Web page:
Learn the basics of breakdown cover including how policies work, the different levels of cover and money-saving tips.
Breakdown companies often have their own definitions for the different cover levels and services they provide
Mechanical problems are stressful and inconvenient, but breakdown cover can provide valuable peace of mind - ensuring you receive assistance at the roadside at any time of the day or night.
Before buying a policy, make sure you know how it works and that you've got the appropriate cover for your needs.
Such cover will provide assistance to motorists who have broken down and are unable to continue their journey.
Breakdown cover could be a sound investment for anyone who regularly travels by car, or another motorised vehicle. It may prove particularly suitable for people who own older vehicles, for those who regularly drive at night or in remote areas, for families, and for business travellers or commuters.
Standard breakdown cover is offered by the majority of breakdown companies and is the most convenient option for most customers.
You choose the level of cover that best suits your needs and pay an annual fee up front. Any call outs you make during the period of cover are then free of charge.
You'll have the choice between personal breakdown cover or vehicle-based cover. The former covers you as the passenger in any car you are travelling in, providing it falls within the breakdown company's conditions. The latter covers the nominated vehicle only.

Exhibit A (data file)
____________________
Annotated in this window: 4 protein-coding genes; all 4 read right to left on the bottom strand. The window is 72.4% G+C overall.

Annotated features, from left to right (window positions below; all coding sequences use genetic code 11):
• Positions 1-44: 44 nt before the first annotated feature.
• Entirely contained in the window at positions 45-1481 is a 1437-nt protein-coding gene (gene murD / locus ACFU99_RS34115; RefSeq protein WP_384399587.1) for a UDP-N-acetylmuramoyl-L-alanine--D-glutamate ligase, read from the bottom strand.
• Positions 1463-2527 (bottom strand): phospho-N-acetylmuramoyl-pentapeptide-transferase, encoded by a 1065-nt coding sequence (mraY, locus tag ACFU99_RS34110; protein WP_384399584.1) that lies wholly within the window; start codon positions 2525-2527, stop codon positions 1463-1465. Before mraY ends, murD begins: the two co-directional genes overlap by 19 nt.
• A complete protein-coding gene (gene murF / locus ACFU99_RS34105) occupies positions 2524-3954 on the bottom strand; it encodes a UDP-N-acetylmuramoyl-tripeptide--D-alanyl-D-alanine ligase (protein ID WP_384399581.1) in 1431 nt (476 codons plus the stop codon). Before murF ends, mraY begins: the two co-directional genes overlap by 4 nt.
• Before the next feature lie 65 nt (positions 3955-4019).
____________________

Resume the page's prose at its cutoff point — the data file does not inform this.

Some breakdown companies, such as the AA and RAC, have their own patrols while others, such as Green Flag, will contract out to local recovery services.
Some policies will transport the car to a local garage, others will arrange for its transportation to a garage of your choice or your home
Pay and claim cover is something of a niche product, although it is usually the cheapest type of breakdown cover.
As with standard breakdown cover you pay an annual fee up front, but the cover you receive will differ from standard breakdown cover in two respects.
Firstly, the breakdown company will not operate its own patrols - it will contract out to local recovery services. Secondly, and perhaps most significantly, you will be required to pay the local service when you call them out and then reclaim the money by sending your receipts to the breakdown company.
When it comes to choosing between the two, your main considerations will be price and convenience. This is because both options are likely to provide the same level of cover and average call-out times.
If convenience is important to you, with standard cover you can avoid the hassle of paying for the call out up front and then having to reclaim the money back. If you're considering a pay and claim policy you should consider whether you're organised and disciplined enough to have the funds to hand should an emergency strike.
Breakdown companies often have their own definitions for the different cover levels and services they provide, but they are all likely to offer the following main options:
All breakdown policies include roadside assistance. If you break down away from home (providing you are a set distance away, generally over a quarter of a mile) then your breakdown company will send somebody to try to fix the problem at the roadside.
If your vehicle can't be fixed it will be towed (or recovered) to the nearest garage or your home, normally whichever is closer. Policies typically include up to 60 minutes of free labour, but the cost of replacement parts is not included.